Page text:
Rider weight has played a part in previous amusement ride accidents, investigations show

Early indications from state officials are that 14-year-old Tyre Sampson may not have been properly restrained in the Orlando Free Fall because of his size. 

FOX 35 has learned that weight has played a part in other amusement ride accidents dating back more than 20 years. 

"I was holding on for dear life because I was scared," recalled Mike Dwaileebe. "I came out and the lap bar went down to my waist – went from my stomach to waist. Going through the ride on the negative Gs, I was coming out of my seat every time." 

It was May 16, 1999.  Dwaileebe was on the newly opened "Superman Ride of Steel" roller coaster at Six Flags Darien Lake in Upstate New York. 

As the coaster came to a stop at the end of the ride - he was thrown out. 

"I landed on a girl two seats ahead of me on her neck, pushed her head forward, and then fell 12 feet to the ground," he told FOX 35 News. 

Dwaileebe says he weighed 420 pounds at the time. And that he never should have been allowed to get on in the first place because he was too big.

FOX 35 has found cases of two other people reportedly thrown off rollercoasters – because of their size. Stanley Mordarsky died in 2004 in Massachusetts. Rosa Ayala-Gaona Esparza was killed in 2013 in Texas.

According to the Florida Department of Agriculture and Consumer Services, the early investigation into the Orlando Free Fall shows that may be the case in Sampson’s death too. 

In fact, state officials say the ride operator manually adjusted the seats to allow bigger customers. 

"As the American public gets larger… it’s an ever present situation that we have to be cognizant of," said Ken Martin, an amusement ride safety expert. 

According to the CDC, 42 percent of Americans were found to be obese from 2017-2018.

Orlando native Jeff Jenkins writes a blog geared for plus-size travelers. 

"You see everybody else in the cue waiting to get on and they can see you getting on - then you have multiple people coming to try to squish you into the ride and that can be nerve wracking," said the Chubby Diaries author. 

Jenkins says he’s done his own research to share with readers so they can avoid feeling uncomfortable and embarrassed.  

"Almost a public display of if I can fit or not," Jenkins described.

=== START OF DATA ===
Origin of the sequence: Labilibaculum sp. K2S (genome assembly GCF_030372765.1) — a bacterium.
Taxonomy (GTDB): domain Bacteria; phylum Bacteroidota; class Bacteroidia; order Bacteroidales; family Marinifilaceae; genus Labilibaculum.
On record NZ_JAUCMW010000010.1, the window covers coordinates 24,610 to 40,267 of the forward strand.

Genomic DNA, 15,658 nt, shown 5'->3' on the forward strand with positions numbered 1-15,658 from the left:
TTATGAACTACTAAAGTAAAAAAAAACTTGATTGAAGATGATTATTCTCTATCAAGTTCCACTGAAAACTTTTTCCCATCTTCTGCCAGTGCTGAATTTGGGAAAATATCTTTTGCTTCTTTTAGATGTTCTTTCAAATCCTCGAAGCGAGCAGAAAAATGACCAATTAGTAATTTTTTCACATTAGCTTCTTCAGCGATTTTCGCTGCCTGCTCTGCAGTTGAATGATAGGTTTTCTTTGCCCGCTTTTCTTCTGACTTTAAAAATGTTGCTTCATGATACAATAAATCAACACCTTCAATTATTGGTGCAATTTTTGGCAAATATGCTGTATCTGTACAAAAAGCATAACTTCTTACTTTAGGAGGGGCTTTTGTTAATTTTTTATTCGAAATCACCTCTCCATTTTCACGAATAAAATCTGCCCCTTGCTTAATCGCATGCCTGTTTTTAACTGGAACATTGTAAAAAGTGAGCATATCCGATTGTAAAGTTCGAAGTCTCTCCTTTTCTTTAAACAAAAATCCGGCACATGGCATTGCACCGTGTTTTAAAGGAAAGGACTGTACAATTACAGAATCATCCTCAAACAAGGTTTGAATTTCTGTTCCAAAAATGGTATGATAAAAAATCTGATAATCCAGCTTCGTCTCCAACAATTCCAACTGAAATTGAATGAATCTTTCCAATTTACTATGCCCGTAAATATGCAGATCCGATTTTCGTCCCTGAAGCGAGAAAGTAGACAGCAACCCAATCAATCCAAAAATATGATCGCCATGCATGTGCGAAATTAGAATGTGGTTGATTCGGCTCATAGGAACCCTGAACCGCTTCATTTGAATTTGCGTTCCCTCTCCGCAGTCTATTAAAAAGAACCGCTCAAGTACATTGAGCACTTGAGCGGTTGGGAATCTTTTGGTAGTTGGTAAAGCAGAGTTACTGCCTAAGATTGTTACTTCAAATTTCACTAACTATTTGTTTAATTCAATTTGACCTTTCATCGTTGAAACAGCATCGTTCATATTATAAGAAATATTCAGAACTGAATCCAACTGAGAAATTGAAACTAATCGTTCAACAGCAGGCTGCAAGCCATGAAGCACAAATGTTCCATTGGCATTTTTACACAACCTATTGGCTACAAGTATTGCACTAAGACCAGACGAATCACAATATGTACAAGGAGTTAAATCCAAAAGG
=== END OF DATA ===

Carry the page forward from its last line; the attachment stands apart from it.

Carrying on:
Part of the problem: there doesn’t seem to be a "one-size-fits all’ approach to weight restrictions. 

Some rides offer test seats, others post weight limits and even have scales. 

One ride expert told FOX 35 there’s a loophole in posting size restrictions - that if the manufacturer doesn’t require it, the operator doesn’t have to. 

According to the ride manual for the Orlando Free Fall, the maximum passenger weight is 287 pounds. Sampson’s dad says his son was 340 pounds.  It’s still unclear if any weight restrictions were posted in front of the Orlando ride. 

"It’s serious. This ride, plus the several dozen that have preceded this, have shown that," Martin said. 

Jenkins says he’d like all rides to post weight restrictions and even measurements. He’s also challenging ride designers to build rides that fit larger people. 

"The smart ingenuity of humans can make a ride safe and more accessible to more people," Jenkins said. 

Dwaileebe says because of his injuries from the accident, he lives in pain. He was awarded nearly $3 million after his accident. What was supposed to be a two minute thrill changed his life forever. 

"The attendant didn’t know… 420 pounds. He should have told me don’t go on and I wouldn’t have gone on," he said. 

If you have questions about getting on a ride, some parks post weight information online. There are also bloggers, like Jenkins who provide information. 

If you’re already in line, the FDACS says you should look for signs, ask the operator questions and report any concerns. 

The department says if you’re worried or not comfortable – don’t ride.